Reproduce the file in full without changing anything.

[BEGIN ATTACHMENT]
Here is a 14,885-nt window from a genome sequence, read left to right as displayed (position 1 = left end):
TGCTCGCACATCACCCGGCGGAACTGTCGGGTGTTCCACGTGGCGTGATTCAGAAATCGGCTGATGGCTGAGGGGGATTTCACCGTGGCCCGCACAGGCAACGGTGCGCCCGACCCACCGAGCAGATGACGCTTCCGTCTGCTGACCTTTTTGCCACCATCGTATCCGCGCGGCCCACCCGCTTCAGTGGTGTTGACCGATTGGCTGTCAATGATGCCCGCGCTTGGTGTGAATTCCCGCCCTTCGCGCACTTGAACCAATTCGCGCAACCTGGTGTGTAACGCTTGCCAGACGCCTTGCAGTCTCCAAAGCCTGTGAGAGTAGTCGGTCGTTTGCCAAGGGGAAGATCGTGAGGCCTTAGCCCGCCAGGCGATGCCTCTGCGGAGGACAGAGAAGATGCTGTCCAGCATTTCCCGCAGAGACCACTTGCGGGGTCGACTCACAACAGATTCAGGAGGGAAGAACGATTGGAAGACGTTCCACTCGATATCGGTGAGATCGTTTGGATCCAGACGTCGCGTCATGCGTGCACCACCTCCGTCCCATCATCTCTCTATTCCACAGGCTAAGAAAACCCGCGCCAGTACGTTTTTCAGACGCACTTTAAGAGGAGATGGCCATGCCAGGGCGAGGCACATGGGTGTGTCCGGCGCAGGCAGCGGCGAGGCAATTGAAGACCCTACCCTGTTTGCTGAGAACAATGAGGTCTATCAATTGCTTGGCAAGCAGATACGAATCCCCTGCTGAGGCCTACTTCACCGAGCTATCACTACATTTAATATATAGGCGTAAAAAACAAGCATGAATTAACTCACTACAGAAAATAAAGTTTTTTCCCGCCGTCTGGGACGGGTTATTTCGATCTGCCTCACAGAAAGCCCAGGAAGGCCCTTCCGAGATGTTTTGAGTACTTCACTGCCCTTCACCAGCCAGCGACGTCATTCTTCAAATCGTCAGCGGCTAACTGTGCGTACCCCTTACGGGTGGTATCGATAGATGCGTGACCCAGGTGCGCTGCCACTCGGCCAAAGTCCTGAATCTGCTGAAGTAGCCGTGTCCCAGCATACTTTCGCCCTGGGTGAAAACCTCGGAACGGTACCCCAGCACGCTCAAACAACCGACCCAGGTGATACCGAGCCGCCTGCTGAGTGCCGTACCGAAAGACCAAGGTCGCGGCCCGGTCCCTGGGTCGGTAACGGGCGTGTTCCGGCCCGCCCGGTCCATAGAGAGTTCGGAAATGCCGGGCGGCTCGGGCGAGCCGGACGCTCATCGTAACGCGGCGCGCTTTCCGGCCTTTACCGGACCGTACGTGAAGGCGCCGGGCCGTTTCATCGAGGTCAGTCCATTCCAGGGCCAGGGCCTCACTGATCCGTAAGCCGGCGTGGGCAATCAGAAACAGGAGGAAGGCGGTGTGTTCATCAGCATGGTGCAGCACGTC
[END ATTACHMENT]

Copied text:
Here is a 14,885-nt window from a genome sequence, read left to right as displayed (position 1 = left end):
TGCTCGCACATCACCCGGCGGAACTGTCGGGTGTTCCACGTGGCGTGATTCAGAAATCGGCTGATGGCTGAGGGGGATTTCACCGTGGCCCGCACAGGCAACGGTGCGCCCGACCCACCGAGCAGATGACGCTTCCGTCTGCTGACCTTTTTGCCACCATCGTATCCGCGCGGCCCACCCGCTTCAGTGGTGTTGACCGATTGGCTGTCAATGATGCCCGCGCTTGGTGTGAATTCCCGCCCTTCGCGCACTTGAACCAATTCGCGCAACCTGGTGTGTAACGCTTGCCAGACGCCTTGCAGTCTCCAAAGCCTGTGAGAGTAGTCGGTCGTTTGCCAAGGGGAAGATCGTGAGGCCTTAGCCCGCCAGGCGATGCCTCTGCGGAGGACAGAGAAGATGCTGTCCAGCATTTCCCGCAGAGACCACTTGCGGGGTCGACTCACAACAGATTCAGGAGGGAAGAACGATTGGAAGACGTTCCACTCGATATCGGTGAGATCGTTTGGATCCAGACGTCGCGTCATGCGTGCACCACCTCCGTCCCATCATCTCTCTATTCCACAGGCTAAGAAAACCCGCGCCAGTACGTTTTTCAGACGCACTTTAAGAGGAGATGGCCATGCCAGGGCGAGGCACATGGGTGTGTCCGGCGCAGGCAGCGGCGAGGCAATTGAAGACCCTACCCTGTTTGCTGAGAACAATGAGGTCTATCAATTGCTTGGCAAGCAGATACGAATCCCCTGCTGAGGCCTACTTCACCGAGCTATCACTACATTTAATATATAGGCGTAAAAAACAAGCATGAATTAACTCACTACAGAAAATAAAGTTTTTTCCCGCCGTCTGGGACGGGTTATTTCGATCTGCCTCACAGAAAGCCCAGGAAGGCCCTTCCGAGATGTTTTGAGTACTTCACTGCCCTTCACCAGCCAGCGACGTCATTCTTCAAATCGTCAGCGGCTAACTGTGCGTACCCCTTACGGGTGGTATCGATAGATGCGTGACCCAGGTGCGCTGCCACTCGGCCAAAGTCCTGAATCTGCTGAAGTAGCCGTGTCCCAGCATACTTTCGCCCTGGGTGAAAACCTCGGAACGGTACCCCAGCACGCTCAAACAACCGACCCAGGTGATACCGAGCCGCCTGCTGAGTGCCGTACCGAAAGACCAAGGTCGCGGCCCGGTCCCTGGGTCGGTAACGGGCGTGTTCCGGCCCGCCCGGTCCATAGAGAGTTCGGAAATGCCGGGCGGCTCGGGCGAGCCGGACGCTCATCGTAACGCGGCGCGCTTTCCGGCCTTTACCGGACCGTACGTGAAGGCGCCGGGCCGTTTCATCGAGGTCAGTCCATTCCAGGGCCAGGGCCTCACTGATCCGTAAGCCGGCGTGGGCAATCAGAAACAGGAGGAAGGCGGTGTGTTCATCAGCATGGTGCAGCACGTC